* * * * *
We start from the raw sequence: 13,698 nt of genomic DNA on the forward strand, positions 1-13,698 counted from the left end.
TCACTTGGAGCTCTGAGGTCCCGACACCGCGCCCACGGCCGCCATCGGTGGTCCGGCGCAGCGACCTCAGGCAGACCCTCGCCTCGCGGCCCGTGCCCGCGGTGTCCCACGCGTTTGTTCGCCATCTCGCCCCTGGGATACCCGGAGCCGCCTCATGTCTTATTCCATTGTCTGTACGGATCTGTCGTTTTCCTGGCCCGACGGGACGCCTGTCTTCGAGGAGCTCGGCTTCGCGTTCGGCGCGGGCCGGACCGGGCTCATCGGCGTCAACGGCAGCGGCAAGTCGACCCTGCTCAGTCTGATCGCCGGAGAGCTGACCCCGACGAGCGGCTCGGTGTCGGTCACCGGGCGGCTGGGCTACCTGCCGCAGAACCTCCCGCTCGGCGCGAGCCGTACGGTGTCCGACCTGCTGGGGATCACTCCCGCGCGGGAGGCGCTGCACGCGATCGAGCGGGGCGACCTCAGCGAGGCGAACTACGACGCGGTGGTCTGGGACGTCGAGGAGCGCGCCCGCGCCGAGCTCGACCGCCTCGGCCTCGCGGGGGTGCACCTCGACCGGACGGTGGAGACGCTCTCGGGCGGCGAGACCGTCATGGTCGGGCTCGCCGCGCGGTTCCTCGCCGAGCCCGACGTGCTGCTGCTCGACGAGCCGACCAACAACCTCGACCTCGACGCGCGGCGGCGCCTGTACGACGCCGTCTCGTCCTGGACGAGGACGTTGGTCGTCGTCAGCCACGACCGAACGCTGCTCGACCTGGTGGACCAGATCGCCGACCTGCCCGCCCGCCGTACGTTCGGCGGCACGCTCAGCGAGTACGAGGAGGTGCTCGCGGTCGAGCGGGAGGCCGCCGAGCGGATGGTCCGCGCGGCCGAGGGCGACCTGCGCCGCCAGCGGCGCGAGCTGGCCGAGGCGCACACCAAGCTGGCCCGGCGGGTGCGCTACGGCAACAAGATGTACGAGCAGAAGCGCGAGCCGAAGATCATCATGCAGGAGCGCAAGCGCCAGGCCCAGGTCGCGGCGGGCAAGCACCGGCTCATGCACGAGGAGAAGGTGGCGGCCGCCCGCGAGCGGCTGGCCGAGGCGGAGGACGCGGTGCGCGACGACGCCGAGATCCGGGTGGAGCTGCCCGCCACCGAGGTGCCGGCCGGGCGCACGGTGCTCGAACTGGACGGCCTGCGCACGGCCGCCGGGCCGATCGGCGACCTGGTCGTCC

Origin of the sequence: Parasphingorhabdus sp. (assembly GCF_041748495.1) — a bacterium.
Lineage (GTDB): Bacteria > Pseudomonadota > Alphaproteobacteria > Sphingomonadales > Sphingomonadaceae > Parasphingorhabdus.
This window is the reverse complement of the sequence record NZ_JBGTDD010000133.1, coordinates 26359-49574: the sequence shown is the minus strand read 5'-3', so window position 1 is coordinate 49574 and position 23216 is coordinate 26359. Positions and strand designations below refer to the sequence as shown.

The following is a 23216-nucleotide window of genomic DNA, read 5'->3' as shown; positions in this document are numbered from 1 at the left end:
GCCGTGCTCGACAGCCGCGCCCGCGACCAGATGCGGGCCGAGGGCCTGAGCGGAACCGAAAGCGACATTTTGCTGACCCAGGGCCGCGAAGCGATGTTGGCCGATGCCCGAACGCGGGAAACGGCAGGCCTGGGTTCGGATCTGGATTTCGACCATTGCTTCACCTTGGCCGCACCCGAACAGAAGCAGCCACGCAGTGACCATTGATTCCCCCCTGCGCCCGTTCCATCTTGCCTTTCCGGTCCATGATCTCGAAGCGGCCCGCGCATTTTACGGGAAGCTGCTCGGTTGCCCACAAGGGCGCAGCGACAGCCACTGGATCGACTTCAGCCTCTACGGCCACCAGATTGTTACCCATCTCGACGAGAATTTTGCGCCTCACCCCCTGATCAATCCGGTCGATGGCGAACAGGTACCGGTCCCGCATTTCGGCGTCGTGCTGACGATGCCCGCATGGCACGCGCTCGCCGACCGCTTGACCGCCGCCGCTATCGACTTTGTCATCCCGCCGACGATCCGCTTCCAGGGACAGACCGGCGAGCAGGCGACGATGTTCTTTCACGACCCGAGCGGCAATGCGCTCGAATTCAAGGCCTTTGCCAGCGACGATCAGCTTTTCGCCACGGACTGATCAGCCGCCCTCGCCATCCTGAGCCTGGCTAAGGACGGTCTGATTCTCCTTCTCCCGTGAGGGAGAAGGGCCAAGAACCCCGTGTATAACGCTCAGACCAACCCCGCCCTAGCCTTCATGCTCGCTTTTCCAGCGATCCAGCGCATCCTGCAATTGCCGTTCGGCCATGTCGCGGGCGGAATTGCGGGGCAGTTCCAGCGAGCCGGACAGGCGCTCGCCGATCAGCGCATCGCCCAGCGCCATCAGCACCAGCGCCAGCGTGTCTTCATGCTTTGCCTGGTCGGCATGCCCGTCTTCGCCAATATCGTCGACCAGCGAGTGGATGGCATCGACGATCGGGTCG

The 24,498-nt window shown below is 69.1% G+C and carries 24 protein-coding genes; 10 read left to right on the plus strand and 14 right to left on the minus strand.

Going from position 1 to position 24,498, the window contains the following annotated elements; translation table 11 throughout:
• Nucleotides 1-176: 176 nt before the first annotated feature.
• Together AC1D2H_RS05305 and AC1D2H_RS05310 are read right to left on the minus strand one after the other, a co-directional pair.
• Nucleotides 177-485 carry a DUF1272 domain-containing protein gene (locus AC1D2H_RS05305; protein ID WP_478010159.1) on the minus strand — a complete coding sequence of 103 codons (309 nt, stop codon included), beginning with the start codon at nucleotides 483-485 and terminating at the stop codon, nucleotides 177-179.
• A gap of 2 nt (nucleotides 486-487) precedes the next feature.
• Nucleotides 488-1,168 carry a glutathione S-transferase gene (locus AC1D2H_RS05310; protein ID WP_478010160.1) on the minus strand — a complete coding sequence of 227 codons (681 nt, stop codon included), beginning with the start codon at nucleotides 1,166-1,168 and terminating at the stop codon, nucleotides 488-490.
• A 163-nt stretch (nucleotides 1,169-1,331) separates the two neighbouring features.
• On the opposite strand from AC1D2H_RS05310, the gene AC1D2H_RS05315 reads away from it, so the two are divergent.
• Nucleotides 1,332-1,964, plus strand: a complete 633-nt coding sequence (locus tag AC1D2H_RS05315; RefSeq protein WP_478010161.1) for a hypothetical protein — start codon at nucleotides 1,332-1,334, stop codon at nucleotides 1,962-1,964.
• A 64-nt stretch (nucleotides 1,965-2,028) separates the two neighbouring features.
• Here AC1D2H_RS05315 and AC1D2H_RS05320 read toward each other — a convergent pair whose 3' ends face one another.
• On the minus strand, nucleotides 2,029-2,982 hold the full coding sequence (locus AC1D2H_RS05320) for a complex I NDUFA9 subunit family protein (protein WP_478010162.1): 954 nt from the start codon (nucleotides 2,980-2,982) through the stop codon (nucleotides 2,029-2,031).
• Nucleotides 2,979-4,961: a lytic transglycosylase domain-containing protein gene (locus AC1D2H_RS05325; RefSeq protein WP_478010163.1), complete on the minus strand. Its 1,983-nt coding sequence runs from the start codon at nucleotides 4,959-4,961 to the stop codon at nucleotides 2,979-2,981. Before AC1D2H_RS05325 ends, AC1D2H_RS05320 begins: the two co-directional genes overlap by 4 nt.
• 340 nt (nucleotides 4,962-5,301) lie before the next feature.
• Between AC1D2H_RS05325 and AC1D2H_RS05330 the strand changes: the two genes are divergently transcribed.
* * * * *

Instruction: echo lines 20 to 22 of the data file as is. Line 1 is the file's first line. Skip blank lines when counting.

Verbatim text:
• On the minus strand, nucleotides 2,029-2,982 hold the full coding sequence (locus AC1D2H_RS05320) for a complex I NDUFA9 subunit family protein (protein WP_478010162.1): 954 nt from the start codon (nucleotides 2,980-2,982) through the stop codon (nucleotides 2,029-2,031).
• Nucleotides 2,979-4,961: a lytic transglycosylase domain-containing protein gene (locus AC1D2H_RS05325; RefSeq protein WP_478010163.1), complete on the minus strand. Its 1,983-nt coding sequence runs from the start codon at nucleotides 4,959-4,961 to the stop codon at nucleotides 2,979-2,981. Before AC1D2H_RS05325 ends, AC1D2H_RS05320 begins: the two co-directional genes overlap by 4 nt.
• 340 nt (nucleotides 4,962-5,301) lie before the next feature.